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The Changing Role of Auxiliary Nurse Midwife (ANM) in India: Implications for Maternal and Child Health (MCH)

  • Dileep V. Mavalankar
  • Kranti Suresh Vora
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    The world’s democracy and its second most populous country, India was the first developing country to have a national family planning program and has implemented countrywide reproductive health programs such as RCH I. India’s primary health care and the family planning programs have come a long way after the independence in improving health indicators in general, yet it has high material and under five mortality rates. The country has developed an extensive network of primary health centers and sub- to provide basic medical care to huge (80%) rural population. In the rural health care system, the ANM is the key field level functionary who interacts directly with the community and has been the central focus of all the reproductive child health programs. In contrast with resident ANM of sixties who was providing delivery and basic curative services to the community, today’s commuting multi purpose worker is more involved in family planning and preventive services. This has implications on the implementation and outcomes of maternal health programs in rural India. The midwifery role of the ANM should be restored if the goal of decreasing maternal mortality has to be met. The priority will have to change from family planning immunization to comprehensive reproductive health including maternal and neonatal care. These changes will require sustained and careful planning/resource allocation. Increasing resources along with systemic reforms will improve health status for women and children who are the focus of Reproductive Child Health programs. [Working Paper No. W.P. No.2008-03-01]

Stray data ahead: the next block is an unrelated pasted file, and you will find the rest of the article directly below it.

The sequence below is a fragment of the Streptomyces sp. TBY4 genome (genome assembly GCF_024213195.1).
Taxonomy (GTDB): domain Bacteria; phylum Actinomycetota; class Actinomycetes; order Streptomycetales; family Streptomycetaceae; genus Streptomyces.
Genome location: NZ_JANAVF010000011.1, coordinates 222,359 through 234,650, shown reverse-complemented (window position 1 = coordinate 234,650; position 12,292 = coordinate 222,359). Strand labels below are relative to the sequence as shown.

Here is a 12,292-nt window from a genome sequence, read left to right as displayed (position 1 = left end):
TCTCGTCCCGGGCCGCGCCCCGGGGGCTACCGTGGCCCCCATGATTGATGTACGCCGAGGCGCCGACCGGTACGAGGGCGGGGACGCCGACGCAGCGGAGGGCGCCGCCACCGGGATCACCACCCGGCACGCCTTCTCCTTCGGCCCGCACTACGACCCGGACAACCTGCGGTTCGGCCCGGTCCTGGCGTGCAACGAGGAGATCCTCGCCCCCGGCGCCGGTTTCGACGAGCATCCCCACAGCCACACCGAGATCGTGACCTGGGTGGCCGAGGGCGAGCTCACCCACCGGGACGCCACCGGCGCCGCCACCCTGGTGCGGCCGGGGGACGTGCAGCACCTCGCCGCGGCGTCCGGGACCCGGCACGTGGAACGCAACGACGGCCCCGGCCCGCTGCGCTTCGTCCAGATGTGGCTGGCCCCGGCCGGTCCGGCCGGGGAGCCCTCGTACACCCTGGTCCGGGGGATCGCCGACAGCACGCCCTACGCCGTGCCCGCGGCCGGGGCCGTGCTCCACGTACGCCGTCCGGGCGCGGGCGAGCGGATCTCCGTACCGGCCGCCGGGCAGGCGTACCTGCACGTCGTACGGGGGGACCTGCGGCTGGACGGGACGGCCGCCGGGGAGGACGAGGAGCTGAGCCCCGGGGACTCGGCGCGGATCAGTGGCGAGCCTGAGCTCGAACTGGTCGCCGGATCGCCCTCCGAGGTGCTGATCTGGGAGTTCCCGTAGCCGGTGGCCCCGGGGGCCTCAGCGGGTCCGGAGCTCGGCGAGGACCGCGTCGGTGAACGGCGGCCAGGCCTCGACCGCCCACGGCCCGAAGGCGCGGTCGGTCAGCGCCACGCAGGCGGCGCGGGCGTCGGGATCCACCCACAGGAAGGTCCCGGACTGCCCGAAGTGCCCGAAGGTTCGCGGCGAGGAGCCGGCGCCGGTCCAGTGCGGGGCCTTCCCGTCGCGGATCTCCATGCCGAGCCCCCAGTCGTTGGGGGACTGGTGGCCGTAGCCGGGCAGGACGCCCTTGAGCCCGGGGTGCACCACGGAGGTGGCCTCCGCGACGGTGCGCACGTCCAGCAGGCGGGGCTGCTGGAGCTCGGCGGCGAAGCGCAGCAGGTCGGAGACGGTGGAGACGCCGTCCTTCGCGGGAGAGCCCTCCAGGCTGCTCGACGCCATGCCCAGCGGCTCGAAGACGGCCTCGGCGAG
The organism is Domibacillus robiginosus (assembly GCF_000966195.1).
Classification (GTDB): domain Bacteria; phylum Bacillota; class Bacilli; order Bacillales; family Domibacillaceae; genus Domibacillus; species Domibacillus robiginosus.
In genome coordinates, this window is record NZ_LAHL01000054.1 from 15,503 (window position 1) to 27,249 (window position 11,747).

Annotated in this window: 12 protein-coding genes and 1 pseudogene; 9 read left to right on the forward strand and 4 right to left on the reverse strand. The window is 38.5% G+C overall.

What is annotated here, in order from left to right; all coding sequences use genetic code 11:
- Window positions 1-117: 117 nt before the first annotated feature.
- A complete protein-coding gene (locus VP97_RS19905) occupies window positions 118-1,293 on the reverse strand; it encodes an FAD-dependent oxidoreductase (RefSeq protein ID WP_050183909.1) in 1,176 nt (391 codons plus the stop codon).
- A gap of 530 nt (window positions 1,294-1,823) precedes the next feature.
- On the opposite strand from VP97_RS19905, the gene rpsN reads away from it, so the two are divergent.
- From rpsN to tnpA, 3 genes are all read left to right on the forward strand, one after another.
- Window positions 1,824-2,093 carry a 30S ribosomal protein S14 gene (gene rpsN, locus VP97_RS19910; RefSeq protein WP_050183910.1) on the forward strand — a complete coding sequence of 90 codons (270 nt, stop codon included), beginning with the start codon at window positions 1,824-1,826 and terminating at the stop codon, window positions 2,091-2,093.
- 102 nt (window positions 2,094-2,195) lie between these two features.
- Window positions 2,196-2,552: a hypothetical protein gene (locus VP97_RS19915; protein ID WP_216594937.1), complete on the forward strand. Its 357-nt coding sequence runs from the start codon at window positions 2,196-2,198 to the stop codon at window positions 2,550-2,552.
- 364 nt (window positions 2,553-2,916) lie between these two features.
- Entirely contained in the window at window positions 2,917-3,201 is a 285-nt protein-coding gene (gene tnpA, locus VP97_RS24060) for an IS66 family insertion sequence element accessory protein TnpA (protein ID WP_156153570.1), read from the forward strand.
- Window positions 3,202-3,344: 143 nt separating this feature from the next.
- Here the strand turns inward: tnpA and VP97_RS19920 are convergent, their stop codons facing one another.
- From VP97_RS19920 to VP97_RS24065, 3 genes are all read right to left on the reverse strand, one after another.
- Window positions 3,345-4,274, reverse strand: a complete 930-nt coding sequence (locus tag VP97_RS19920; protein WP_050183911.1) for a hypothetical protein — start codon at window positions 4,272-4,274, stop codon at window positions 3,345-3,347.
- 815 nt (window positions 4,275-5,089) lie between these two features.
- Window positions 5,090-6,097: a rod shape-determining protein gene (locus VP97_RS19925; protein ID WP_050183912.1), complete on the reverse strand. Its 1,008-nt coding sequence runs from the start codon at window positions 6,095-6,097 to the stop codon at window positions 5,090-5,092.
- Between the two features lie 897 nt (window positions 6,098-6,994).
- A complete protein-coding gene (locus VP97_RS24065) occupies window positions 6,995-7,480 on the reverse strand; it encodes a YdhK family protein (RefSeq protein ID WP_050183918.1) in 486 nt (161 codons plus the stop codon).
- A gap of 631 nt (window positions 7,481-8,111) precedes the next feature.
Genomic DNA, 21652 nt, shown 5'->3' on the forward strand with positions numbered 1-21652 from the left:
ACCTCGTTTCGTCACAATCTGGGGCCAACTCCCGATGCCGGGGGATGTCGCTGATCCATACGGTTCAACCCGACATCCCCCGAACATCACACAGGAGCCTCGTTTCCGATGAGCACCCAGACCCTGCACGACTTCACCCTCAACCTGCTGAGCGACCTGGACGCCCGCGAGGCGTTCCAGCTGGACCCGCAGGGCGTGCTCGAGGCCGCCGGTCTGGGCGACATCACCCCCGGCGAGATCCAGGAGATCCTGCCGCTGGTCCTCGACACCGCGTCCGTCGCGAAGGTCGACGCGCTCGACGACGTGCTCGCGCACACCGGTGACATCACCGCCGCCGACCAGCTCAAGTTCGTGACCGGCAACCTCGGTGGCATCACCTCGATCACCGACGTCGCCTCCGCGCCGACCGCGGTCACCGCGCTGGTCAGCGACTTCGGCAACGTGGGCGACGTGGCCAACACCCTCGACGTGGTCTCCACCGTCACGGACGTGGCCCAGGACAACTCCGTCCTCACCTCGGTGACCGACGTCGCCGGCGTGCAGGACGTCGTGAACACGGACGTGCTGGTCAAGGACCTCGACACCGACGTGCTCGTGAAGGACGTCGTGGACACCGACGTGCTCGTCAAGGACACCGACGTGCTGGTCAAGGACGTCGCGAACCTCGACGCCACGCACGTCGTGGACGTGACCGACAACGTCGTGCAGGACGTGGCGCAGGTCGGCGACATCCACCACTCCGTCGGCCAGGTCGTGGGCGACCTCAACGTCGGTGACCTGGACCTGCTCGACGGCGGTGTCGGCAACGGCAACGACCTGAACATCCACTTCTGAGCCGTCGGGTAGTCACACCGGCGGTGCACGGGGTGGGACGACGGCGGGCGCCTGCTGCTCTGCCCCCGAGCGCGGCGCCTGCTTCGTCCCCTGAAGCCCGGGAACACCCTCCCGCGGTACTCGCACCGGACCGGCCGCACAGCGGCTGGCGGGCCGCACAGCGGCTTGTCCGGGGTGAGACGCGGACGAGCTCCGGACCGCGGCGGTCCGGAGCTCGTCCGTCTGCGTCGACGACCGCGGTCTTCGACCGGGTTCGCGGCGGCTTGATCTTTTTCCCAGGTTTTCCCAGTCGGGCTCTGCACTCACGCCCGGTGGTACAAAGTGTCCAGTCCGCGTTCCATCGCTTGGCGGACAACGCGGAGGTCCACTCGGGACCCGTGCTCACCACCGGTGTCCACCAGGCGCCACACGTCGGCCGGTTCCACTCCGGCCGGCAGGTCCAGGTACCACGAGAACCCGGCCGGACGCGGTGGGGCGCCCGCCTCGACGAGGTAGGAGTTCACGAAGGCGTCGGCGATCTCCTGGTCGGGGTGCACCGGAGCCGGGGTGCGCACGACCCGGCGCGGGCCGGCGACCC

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    Date of creation: Aug 2010
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    Handle: RePEc:ess:wpaper:id:2755
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